I received a message this week from a millennial via LinkedIn on a subject that’s near and dear to me. He wanted my advice about a particular MBA program where I’d been a professor, Wake Forest University, and also suggestions on how to improve his chances for admission. After we spent about 45 minutes on the phone talking, I recommended that he indeed apply to Wake Forest as it would be a good fit for him and his career plans.
As my wife Karen and I have often been asked for our advice about whether and how to apply to MBA programs as well as other graduate and professional school programs, I thought it’s time to start putting our thoughts in print. Spending considerable time evaluating whether to pursue an advanced degree is critical because of the costs, both a) direct and b) opportunity (e.g., forgone income and opportunity to develop oneself in other ways), the significant risks (e.g., making the wrong decision as to which school to attend, or when to do so), and the potential rewards (e.g., additional earning potential, personal development, networking benefits).
Although there are a great many questions one should ask when evaluating whether to pursue an MBA (or other graduate/professional school), four basic questions everyone should ask are:
Why do I want to do this? When is the right time to pursue such a degree?
To help answer these questions, I emailed 100 individuals in my LinkedIn network with MBAs. The vast majority of those I surveyed were former MBA students of mine, but there also a few college classmates and friends. These people have attended several of the top business schools in the U.S.
In this article, I’m going to share some of their answers to the first two questions. In a subsequent article, I’ll address the last two questions.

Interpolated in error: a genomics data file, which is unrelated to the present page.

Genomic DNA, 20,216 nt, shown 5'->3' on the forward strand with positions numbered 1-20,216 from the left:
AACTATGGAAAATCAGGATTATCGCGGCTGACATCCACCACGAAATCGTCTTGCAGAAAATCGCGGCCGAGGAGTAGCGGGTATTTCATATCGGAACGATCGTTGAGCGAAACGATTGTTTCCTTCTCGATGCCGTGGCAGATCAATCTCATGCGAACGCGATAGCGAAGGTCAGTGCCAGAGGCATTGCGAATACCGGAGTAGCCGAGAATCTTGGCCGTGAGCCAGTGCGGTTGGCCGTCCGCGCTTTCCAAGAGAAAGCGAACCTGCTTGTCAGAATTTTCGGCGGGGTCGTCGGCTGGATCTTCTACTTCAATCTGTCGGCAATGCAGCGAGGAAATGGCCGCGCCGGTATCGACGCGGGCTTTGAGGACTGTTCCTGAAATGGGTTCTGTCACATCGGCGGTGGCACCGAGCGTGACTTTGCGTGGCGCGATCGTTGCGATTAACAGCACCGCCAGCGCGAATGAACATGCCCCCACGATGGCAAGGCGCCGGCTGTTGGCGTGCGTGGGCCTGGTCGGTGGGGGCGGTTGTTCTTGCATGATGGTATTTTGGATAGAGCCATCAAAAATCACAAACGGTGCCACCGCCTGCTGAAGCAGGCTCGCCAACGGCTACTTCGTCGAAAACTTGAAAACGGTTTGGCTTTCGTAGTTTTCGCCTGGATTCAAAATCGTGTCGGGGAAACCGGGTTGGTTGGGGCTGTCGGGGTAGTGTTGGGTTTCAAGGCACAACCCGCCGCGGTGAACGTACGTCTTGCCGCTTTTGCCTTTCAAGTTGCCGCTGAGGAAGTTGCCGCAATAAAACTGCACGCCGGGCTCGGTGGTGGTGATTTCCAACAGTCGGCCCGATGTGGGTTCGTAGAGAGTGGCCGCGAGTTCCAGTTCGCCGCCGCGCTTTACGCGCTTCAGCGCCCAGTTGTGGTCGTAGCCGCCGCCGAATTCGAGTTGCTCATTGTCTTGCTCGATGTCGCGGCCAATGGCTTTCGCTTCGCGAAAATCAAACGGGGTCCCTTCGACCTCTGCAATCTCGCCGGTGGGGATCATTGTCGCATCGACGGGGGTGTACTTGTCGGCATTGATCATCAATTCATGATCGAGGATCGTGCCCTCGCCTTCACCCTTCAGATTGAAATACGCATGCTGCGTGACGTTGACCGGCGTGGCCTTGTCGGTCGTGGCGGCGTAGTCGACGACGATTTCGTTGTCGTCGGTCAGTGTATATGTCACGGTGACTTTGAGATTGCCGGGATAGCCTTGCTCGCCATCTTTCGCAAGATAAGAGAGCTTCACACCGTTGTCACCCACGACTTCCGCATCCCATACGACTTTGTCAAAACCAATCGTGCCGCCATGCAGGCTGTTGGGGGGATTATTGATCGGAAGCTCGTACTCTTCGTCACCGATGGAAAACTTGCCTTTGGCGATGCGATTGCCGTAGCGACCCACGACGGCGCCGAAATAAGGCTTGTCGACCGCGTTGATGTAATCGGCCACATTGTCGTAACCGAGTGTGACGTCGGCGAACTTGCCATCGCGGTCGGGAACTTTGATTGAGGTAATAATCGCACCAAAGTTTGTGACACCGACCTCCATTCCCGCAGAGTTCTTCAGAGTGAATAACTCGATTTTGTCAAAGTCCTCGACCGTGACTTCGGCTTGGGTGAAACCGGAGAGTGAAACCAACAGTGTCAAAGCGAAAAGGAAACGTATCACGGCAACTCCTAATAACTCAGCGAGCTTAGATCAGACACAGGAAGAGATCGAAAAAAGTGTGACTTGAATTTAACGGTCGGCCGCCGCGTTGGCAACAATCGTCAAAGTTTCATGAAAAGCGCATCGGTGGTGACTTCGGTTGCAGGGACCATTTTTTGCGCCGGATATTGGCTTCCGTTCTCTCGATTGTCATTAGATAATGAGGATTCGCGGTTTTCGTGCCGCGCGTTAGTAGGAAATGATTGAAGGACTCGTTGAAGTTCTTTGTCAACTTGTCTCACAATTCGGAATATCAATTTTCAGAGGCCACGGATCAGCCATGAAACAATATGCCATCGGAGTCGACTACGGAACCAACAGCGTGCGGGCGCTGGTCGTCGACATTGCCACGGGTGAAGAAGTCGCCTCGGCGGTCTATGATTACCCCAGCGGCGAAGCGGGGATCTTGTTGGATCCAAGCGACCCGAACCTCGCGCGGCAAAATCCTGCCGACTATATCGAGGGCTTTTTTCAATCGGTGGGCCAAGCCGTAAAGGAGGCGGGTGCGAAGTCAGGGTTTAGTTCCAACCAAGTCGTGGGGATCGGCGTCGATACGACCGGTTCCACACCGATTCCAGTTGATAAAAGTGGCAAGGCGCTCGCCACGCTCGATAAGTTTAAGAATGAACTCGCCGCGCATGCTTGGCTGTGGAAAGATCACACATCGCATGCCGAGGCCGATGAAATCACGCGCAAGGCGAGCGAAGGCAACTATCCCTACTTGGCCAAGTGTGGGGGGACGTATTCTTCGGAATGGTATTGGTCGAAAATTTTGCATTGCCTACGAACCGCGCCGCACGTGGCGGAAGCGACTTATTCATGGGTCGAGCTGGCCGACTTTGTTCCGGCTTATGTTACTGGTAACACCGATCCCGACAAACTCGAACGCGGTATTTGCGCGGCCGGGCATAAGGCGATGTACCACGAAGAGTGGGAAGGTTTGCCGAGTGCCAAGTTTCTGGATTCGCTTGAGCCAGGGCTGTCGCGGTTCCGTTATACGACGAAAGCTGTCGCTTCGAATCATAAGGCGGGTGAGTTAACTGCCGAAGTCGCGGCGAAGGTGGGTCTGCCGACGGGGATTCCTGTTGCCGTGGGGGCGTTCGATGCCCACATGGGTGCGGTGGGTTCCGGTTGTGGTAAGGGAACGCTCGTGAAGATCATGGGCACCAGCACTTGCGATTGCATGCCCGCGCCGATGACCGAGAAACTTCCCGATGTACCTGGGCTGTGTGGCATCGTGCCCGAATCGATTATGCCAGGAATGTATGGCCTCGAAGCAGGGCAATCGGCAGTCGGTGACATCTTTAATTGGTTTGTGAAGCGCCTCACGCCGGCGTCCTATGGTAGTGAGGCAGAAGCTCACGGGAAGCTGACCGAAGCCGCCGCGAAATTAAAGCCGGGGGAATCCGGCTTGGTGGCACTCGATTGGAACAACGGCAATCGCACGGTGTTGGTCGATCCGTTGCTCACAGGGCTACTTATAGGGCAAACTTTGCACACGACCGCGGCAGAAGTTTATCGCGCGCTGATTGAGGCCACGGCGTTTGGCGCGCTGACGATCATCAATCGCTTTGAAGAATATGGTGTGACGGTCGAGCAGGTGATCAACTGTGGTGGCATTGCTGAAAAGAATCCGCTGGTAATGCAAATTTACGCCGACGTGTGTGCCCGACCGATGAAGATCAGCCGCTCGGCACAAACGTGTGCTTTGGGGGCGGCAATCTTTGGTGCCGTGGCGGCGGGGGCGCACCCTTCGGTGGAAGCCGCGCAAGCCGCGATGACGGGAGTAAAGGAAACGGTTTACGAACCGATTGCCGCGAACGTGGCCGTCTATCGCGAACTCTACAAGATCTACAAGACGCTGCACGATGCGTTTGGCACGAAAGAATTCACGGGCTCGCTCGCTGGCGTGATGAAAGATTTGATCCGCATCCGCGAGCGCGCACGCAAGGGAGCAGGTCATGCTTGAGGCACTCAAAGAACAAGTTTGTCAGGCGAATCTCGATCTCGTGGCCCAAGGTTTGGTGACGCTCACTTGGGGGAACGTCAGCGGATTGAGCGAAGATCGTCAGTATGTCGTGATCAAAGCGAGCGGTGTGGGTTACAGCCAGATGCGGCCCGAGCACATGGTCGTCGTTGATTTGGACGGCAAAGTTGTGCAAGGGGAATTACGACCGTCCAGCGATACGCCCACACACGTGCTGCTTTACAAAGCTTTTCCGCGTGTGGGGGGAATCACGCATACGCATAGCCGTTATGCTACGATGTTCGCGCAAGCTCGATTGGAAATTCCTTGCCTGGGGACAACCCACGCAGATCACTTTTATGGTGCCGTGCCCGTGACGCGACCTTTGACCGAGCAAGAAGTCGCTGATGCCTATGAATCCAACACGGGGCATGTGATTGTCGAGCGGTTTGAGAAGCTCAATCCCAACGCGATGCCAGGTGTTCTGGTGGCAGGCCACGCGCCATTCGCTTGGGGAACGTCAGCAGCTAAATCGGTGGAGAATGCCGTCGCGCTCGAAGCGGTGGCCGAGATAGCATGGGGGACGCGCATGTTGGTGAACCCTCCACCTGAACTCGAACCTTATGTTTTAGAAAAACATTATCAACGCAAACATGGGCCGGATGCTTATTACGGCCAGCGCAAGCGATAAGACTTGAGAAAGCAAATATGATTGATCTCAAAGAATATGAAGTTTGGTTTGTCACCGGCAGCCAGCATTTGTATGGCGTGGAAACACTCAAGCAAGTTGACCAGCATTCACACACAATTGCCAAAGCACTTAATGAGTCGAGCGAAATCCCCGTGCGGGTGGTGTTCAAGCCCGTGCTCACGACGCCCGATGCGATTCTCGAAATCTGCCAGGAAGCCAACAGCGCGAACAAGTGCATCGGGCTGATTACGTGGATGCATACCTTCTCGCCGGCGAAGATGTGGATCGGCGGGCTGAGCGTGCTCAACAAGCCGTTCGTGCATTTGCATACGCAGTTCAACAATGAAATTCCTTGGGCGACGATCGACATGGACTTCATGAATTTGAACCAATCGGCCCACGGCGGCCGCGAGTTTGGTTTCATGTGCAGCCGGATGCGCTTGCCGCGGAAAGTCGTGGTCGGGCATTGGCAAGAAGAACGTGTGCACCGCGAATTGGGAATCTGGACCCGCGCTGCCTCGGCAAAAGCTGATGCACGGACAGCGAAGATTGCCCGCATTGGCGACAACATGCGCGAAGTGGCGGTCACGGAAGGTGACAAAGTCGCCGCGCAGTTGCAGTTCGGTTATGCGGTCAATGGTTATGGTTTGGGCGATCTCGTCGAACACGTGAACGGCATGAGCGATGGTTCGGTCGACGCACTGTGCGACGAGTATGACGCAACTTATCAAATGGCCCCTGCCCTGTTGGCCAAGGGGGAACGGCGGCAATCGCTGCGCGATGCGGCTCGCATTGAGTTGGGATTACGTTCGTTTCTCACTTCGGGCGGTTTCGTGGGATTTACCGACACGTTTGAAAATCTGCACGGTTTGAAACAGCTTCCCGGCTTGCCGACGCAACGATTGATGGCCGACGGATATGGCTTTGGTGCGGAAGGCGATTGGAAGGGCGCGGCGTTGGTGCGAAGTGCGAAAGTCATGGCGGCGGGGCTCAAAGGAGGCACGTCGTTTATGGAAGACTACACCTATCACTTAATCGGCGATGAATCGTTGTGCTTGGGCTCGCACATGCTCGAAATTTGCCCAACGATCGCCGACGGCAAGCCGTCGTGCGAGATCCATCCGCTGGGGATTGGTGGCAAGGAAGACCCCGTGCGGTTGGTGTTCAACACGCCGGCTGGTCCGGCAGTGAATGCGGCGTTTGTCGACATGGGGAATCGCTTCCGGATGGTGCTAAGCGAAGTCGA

Why should you pursue an MBA degree? Karen chose to earn an MBA, and I chose to earn a Ph.D. in business, both of us from the University of Michigan, for many reasons, including fostering our personal growth, developing exciting career opportunities, and increasing our earning capabilities. We even did it for the fun of it, because it’s fun for us to develop ourselves, meet new and interesting people, and be challenged by peers and experts. (That’s not the only way we have fun, but as professors, you had to expect us to really enjoy learning!)
Several people told us that they chose to earn an MBA to reinvent themselves, to move into a different industry or career. As Kevin Bocek told me, “I wanted to move from being a technologist in the field to building strategy at headquarters. I was also stuck in a foreign country with a work permit that made it tough to move to a new job without coming back to the U.S.” Another former student said, “I needed to bolster my financial confidence and balance my theological training with business training.”
Several others wrote that the MBA provided them with invaluable exposure to business concepts and development in functional areas such as finance, accounting, or marketing. Others pursued the MBA to offset relative youth or inexperience. As one of my former students wrote, “I had progressed quickly in my career, but was considered too young for certain positions/ opportunities in my organization. I felt like additional education would help me to overcome this issue.” Combining many of these reasons, one MBA graduate had this to say:
I considered the MBA as a "deep dive" opportunity to jumpstart some real world experience. I was young (22) when I started the MBA, and I saw it as a bridge from my liberal arts academic background toward something more practical. Ironically, I decided to pursue a more advanced degree afterwards, so the degree program provided some balance and different perspectives that subsequently proved valuable as an academic and as a boundary spanning professional.
Some even sought an MBA as a way to keep themselves busy! “It was recommended by the career coach the company hired, and my wife was going back to school so it gave me something to do while she was studying.”
Getting a graduate degree will not be a walk-in-the park, but you will develop your network, build new skills and you might even find a new direction and passion in life.
Aneil Mishra and Karen Mishra are business school professors and authors of Trust is Everything (2008) and Becoming a Trustworthy Leader (2012)